"Age is always advancing and I'm fairly sure it's up to no good." Harry Dresden (Jim Butcher)


Rostron2
Gondor


Apr 23 2013, 4:45pm

Post #12 of 26 (249 views)
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Thank you, well said // [In reply to] Can't Post

 


Loresilme
Valinor


Apr 23 2013, 4:51pm

Post #13 of 26 (259 views)
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I thought so too! [In reply to] Can't Post

You beat me to this posting :-). I was noticing how the fire crashed through the gates and kept 'rolling' through the street as if it was some type of flaming liquid. It actually got me thinking about the mechanics of dragon fire - it might make sense, that there could be some dragon saliva mixed in there that could create a liquidy-fiery mixture.


Bombadil
Half-elven


Apr 23 2013, 5:05pm

Post #14 of 26 (260 views)
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Someone more close to the Production would know... [In reply to] Can't Post

Elijah once said
Years ago..during production he met the Techie
who invented Digital Fire?
for the Lighting of the Beacons...

So.. that Software has probably been reFIRE-erned
over the Years..
Bomby


dormouse
Half-elven


Apr 23 2013, 6:44pm

Post #15 of 26 (220 views)
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Well, you're making the assumption.... [In reply to] Can't Post

... that I make models for my own amusement. I don't. I make them to commission, for money. It's one of the many and varied ways I've earned a living over the years. So although the situation is different in that I only have one customer to please, it's not that different, and it's the reason why I can tell you with a degree of confidence that when a person does that kind of work, any artistic work really, the money is not the driving force. Of course it's important, not least because it enables you to do the thing you love all the time, it doesn't drive you on as much as the challenge of taking on something really difficult and pulling it off. That's what really drives people to improve. I wouldn't mind betting that the digital artists who devise the effects for these films and others started doing that kind of thing for fun, because they enjoy creating and are hooked on the challenge. And if there were no big budget films or computer games they might have to find other sorts of employment but they'd still be sketching or modelling or designing in their own time, still trying to edge that little bit closer to perfection.

I'll say it once more and then wander off; the dragon fire in AUJ did look 100% real to me. I've lost count of the number of times I've watched it and it still looks real. And yes, I have seen fire before. If it didn't look real to you then there's nothing I can do or say about that, but it's your reaction, not an absolute truth. I'm not the enemy here, just someone who doesn't agree that the flame looks wrong.


imin
Valinor


Apr 23 2013, 6:57pm

Post #16 of 26 (217 views)
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I never said it doesn't look real either [In reply to] Can't Post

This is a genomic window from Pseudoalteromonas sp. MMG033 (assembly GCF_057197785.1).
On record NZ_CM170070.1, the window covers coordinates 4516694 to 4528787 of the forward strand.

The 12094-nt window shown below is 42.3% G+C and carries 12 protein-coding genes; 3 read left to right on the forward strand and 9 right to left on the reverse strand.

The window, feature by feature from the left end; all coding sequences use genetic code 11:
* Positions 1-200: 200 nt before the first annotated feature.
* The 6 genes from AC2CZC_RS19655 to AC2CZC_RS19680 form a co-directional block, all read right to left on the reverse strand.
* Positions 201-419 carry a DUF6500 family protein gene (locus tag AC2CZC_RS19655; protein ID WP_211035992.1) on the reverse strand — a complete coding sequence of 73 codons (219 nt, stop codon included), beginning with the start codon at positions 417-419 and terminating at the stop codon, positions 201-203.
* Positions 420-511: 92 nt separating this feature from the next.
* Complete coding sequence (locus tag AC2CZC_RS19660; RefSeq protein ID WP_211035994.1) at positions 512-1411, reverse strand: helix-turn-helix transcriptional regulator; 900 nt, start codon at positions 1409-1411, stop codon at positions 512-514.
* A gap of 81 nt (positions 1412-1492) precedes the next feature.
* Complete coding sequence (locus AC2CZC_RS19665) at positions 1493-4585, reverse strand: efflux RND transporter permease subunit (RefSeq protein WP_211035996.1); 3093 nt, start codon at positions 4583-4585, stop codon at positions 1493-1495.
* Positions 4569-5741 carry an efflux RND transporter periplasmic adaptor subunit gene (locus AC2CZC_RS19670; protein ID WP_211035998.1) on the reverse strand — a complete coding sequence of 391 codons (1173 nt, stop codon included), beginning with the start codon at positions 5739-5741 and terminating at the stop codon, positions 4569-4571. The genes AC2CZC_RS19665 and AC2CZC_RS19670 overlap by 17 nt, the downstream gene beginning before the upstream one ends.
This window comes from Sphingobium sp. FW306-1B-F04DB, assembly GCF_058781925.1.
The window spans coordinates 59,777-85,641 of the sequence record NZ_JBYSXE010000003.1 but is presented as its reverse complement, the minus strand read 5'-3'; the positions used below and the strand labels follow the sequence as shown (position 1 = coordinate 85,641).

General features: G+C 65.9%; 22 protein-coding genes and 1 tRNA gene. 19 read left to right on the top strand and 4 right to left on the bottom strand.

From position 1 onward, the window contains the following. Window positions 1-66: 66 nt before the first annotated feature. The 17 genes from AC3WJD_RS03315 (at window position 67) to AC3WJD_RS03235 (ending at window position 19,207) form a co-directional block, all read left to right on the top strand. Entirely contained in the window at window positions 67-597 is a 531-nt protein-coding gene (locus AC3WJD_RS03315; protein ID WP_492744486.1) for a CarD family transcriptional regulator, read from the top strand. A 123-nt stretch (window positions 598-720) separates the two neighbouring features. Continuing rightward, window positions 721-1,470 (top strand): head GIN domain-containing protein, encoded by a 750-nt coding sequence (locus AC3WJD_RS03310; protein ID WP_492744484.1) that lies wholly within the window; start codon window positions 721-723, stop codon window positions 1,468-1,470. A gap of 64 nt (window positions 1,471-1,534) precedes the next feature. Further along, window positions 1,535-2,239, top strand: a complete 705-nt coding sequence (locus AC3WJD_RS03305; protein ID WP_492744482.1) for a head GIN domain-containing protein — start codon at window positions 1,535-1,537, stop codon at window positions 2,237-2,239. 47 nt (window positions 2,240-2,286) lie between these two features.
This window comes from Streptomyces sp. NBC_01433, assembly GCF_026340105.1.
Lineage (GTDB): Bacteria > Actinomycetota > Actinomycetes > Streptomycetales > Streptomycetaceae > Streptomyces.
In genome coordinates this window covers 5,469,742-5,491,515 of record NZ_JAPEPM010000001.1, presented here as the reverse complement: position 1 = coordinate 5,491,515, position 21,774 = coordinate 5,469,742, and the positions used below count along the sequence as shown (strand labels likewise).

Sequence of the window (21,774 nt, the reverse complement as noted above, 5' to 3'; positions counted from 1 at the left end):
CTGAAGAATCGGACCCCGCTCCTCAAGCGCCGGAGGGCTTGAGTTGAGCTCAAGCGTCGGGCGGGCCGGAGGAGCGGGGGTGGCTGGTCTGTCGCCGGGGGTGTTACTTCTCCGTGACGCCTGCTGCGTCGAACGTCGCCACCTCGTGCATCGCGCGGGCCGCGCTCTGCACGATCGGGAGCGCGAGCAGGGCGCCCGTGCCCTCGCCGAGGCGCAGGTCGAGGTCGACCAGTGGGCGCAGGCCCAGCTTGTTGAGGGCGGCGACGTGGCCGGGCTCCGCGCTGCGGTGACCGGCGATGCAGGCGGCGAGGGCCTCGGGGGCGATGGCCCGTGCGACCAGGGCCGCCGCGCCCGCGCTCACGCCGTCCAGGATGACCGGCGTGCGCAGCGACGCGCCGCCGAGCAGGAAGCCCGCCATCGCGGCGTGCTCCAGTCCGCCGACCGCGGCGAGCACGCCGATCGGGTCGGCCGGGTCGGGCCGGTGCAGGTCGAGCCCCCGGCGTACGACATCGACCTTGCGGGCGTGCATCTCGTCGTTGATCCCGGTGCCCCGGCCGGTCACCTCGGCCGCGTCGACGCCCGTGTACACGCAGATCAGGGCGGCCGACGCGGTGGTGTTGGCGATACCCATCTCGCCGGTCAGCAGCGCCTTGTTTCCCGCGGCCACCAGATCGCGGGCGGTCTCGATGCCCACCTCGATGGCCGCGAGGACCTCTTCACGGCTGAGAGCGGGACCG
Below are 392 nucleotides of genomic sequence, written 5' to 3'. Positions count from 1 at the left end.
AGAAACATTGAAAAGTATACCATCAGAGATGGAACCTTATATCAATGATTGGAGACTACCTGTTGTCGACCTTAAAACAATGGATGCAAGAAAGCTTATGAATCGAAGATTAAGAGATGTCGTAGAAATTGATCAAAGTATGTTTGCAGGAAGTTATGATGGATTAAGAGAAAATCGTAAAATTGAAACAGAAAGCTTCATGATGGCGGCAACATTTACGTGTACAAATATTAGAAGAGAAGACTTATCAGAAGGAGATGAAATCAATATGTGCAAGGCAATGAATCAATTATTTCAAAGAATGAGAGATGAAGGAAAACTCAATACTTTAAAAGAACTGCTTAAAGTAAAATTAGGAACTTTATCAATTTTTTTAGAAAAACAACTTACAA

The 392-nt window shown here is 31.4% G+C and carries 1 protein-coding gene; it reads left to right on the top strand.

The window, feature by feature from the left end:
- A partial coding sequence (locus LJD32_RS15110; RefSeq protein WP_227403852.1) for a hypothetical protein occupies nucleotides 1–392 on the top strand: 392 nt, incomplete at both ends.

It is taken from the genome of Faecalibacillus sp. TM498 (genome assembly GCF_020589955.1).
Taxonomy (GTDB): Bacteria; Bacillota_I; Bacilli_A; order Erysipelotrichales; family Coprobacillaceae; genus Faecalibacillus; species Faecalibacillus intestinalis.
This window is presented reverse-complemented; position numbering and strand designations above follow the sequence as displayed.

As i never said anything about it either way as i was describing what the OP was saying. For me they actually look real enough to not think about them, i just thought your comment on how we don't know what dragon fire looks like so anything goes was wrong.

I think it leads down the road of stories eventually having no internal logic which then makes everything a mess as anything can happen at any time.

The people who are the CGI artists i have no doubt started just out of the love of making art and now have that joy with the added benefit of earning a living from it. However it is not this love that is driving the increase in CGI technologies, it is because people - the audience - want ever more realistic effects and show their demand with how much money films make, this ends up in the pockets of CGI artists eventually. If people felt CGI looked terrible then studios would not make films in that way and the technology would go in a different direction.

You said people will always have niggling thoughts and at some point just have to let go and suspend their disbelief, something people find difficult with fantasy - well better CGI helps people suspend their disbelief - surely that is a good thing and the OP voicing their concern in this way just shows how good it has got to only be bothered by the fire in the film.

Again it's my belief that if things are almost real but can be seen to be not quite right, its more unsettling than something more abstract/far removed from reality such as special effects from say 20 years ago.

I don't see you as an enemy at all - perhaps my language i have used has made me sound angry/harsh when really i am not at all, i just don't agree with the premise that anything is ok as it's fantasy and should just let it slide i feel with that attitude nothing improves and in stories there needs some level of internal logic something Tolkien strived for in his stories all his life.